Emergency Savings Accounts

Emergency Savings Accounts: a New Initiative Induced by the Current Economic Situation

Why Emergency Savings Accounts Are Increasingly Popular


Emergency savings accounts are expected to boost plan sponsors’ retirement plans. A number of major record keepers are counting on this new feature to help ease the economic uncertainty faced by employees.

The pandemic has put a spotlight on the average American’s lack of savings. Thus, a large number of workers have turned to their 401(k)s for loans and early withdrawals in order to cover emergency expenses. According to different surveys, more than a half of Americans are not saving enough. That lack of savings hasn’t gone unnoticed by plan sponsors, who are thinking of in-plan or out-of-plan emergency savings accounts to help their employees prepare for the unexpected.

Some experts predict that the economy will not make a full recovery until the end of 2021. Others consider that the recession will get even worse and many companies have already cut back on their employees’ retirement packages during the first months of the pandemic.


Emergency Savings Programs, Record Keepers Offer


Most big DC record keepers either already offer emergency savings programs or are planning to, according to Commonwealth, which included data from the Defined Contribution Institutional Investment Association in its report. Two record keepers, Prudential and Voya, provide those services as an in-plan option.

According to the report: “When offering outside of the 401(k) plan, record keepers may choose to partner with a financial institution or fintech, leverage an existing account if the record keeper also offers banking or investing products (e.g., cash management account), acquire a fintech or build a new solution in-house.”

It went on: “The majority are leaning toward offering out-of-plan solutions, though several said they would offer both in-plan and out-of-plan solutions to meet plan participant and plan sponsor demand.”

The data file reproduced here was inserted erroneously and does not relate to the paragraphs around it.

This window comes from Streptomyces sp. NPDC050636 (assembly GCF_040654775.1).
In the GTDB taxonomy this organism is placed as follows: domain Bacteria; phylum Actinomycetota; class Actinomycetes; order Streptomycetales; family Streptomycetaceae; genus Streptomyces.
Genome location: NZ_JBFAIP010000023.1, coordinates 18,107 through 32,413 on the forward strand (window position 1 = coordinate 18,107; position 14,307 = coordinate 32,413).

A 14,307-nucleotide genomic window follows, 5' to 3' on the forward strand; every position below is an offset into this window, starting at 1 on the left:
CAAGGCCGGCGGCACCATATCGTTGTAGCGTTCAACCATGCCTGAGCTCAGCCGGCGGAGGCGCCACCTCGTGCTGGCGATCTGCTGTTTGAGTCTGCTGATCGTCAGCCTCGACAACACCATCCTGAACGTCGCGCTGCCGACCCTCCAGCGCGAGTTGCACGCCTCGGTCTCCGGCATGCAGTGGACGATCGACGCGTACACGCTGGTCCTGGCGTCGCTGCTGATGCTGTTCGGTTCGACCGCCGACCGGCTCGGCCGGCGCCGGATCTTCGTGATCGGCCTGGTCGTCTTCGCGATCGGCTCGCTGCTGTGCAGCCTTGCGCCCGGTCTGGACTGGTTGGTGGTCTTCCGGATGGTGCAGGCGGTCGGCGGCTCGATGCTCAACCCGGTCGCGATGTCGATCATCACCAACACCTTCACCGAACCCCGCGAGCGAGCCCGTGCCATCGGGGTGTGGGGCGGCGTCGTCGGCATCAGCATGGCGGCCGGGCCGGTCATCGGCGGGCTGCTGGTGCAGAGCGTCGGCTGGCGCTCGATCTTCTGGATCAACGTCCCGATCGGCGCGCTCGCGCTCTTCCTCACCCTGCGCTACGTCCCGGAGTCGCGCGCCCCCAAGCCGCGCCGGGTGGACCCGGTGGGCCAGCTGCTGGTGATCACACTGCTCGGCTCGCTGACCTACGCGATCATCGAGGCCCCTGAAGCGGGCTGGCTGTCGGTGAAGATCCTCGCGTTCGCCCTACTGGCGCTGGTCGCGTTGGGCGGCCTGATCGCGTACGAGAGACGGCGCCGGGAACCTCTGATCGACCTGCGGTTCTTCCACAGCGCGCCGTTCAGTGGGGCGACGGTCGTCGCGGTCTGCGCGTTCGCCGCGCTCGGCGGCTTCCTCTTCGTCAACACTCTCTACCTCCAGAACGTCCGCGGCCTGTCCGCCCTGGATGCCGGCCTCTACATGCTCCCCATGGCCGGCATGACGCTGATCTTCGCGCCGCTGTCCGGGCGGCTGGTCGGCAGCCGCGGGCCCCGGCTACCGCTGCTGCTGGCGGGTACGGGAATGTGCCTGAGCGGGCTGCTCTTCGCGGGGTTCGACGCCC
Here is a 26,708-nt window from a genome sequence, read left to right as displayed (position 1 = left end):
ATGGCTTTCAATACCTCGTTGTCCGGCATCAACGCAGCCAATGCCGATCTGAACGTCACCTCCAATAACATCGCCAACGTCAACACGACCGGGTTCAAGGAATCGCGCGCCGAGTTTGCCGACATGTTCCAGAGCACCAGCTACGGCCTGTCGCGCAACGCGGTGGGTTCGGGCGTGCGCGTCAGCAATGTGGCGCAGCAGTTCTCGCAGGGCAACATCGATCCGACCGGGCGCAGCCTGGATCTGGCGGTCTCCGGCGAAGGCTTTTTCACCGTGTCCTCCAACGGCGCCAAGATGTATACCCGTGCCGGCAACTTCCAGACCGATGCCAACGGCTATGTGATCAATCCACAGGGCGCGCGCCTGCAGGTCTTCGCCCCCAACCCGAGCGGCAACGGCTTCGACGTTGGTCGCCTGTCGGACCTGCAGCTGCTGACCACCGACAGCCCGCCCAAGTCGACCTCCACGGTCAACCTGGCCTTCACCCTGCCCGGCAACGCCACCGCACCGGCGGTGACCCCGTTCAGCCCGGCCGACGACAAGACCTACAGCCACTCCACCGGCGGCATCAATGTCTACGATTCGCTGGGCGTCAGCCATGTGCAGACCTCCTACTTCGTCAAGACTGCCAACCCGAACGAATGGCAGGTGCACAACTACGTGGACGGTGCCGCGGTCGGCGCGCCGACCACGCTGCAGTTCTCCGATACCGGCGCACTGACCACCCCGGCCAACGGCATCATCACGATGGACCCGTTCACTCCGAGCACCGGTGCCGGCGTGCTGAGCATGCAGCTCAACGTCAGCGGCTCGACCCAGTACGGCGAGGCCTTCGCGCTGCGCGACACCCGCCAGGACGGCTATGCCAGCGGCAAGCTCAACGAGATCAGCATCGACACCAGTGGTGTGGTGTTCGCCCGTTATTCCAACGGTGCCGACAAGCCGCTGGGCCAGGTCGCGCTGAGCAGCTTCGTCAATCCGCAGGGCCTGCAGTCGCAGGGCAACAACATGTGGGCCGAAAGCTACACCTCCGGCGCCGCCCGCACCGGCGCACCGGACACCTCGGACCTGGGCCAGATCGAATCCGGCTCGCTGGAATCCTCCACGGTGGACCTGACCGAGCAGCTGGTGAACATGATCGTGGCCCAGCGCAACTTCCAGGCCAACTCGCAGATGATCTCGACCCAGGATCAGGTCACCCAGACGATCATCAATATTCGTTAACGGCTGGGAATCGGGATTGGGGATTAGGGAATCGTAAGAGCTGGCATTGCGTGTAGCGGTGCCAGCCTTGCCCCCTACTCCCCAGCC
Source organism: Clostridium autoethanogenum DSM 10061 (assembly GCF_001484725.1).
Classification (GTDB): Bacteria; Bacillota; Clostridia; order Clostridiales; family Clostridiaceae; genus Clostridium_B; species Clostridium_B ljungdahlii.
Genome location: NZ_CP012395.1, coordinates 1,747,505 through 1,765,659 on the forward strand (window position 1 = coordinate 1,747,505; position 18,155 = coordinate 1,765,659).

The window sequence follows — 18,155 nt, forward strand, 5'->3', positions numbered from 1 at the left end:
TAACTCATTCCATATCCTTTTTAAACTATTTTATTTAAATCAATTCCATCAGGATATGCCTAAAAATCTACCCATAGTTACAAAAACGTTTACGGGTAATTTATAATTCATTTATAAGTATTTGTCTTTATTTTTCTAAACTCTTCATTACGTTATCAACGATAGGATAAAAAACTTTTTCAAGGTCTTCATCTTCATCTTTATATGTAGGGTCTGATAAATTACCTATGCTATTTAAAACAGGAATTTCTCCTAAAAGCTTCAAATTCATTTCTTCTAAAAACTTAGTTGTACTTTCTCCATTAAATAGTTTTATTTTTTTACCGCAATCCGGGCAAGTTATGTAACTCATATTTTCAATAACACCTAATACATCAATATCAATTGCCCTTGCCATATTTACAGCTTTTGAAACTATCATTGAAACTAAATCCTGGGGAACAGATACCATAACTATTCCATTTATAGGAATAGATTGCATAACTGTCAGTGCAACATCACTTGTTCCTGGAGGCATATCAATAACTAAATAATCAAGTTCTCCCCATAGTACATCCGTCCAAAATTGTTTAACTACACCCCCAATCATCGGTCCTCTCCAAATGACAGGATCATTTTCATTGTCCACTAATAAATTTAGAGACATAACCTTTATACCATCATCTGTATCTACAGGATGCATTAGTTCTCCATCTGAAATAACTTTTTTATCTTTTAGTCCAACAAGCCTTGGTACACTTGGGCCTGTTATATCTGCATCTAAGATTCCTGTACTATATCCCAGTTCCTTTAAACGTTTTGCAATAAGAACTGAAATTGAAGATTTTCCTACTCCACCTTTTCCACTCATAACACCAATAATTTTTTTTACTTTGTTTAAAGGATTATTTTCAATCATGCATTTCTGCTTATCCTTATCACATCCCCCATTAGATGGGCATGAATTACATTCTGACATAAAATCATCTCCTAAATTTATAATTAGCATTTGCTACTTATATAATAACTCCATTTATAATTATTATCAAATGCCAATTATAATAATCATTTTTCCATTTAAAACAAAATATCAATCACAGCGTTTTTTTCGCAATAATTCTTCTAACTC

The Reaction from Plan Sponsors


Plan sponsors apparently like the idea, but some are hesitant about adding emergency savings accounts for their employees. Most of the seven large sponsors Commonwealth interviewed said that they had discussed with their workers the importance of building emergency savings, and about half added or are planning to add such accounts through their plan record keepers or credit unions.

Additionally, plan sponsors said they had concerns about their fiduciary role and whether it was appropriate to allow record keepers to cross-sell to their employees. Some sponsors said they wanted their workers to get the best possible rates of return and to pay low fees, according to the report.

Last year, 44% of sponsors told the Employee Benefit Research Institute that they had interest in financial wellness services that included emergency savings.


The Reaction from Workers


In the midst of pandemic-related shutdowns and a growing rate of unemployment throughout 2020, some employees who were laid off or furloughed turned to their retirement accounts to help them get by.

About 5% of all defined contribution plan participants took coronavirus-related distributions enabled by last year’s CARES act, with the average size of the distribution ranging from $12,000 to $28,000, depending on the record keeper, according to Commonwealth’s survey data.

Earlier data from the Federal Reserve found that 39% of workers don’t have enough savings to cover a $400 emergency expense.


The Future Success of Emergency Savings Initiatives


The success of emergency savings initiatives depends on how they can attract plan sponsor employees. Such strategies like reward programs and gamification, which give positive feedback for good savings behavior, could be effective, Commonwealth noted.

A lot of 401(k) plans are already using automatic enrollment which might prove effective. Providing in-plan after-tax accounts allows employers to set up emergency savings accounts using existing payroll services, but some record keepers said they had concerns about the early withdrawal penalties plan participants would face if they were younger than 59½. However, the opposite might be true, out-of-plan options could be launched quicker and would be portable, according to the report.

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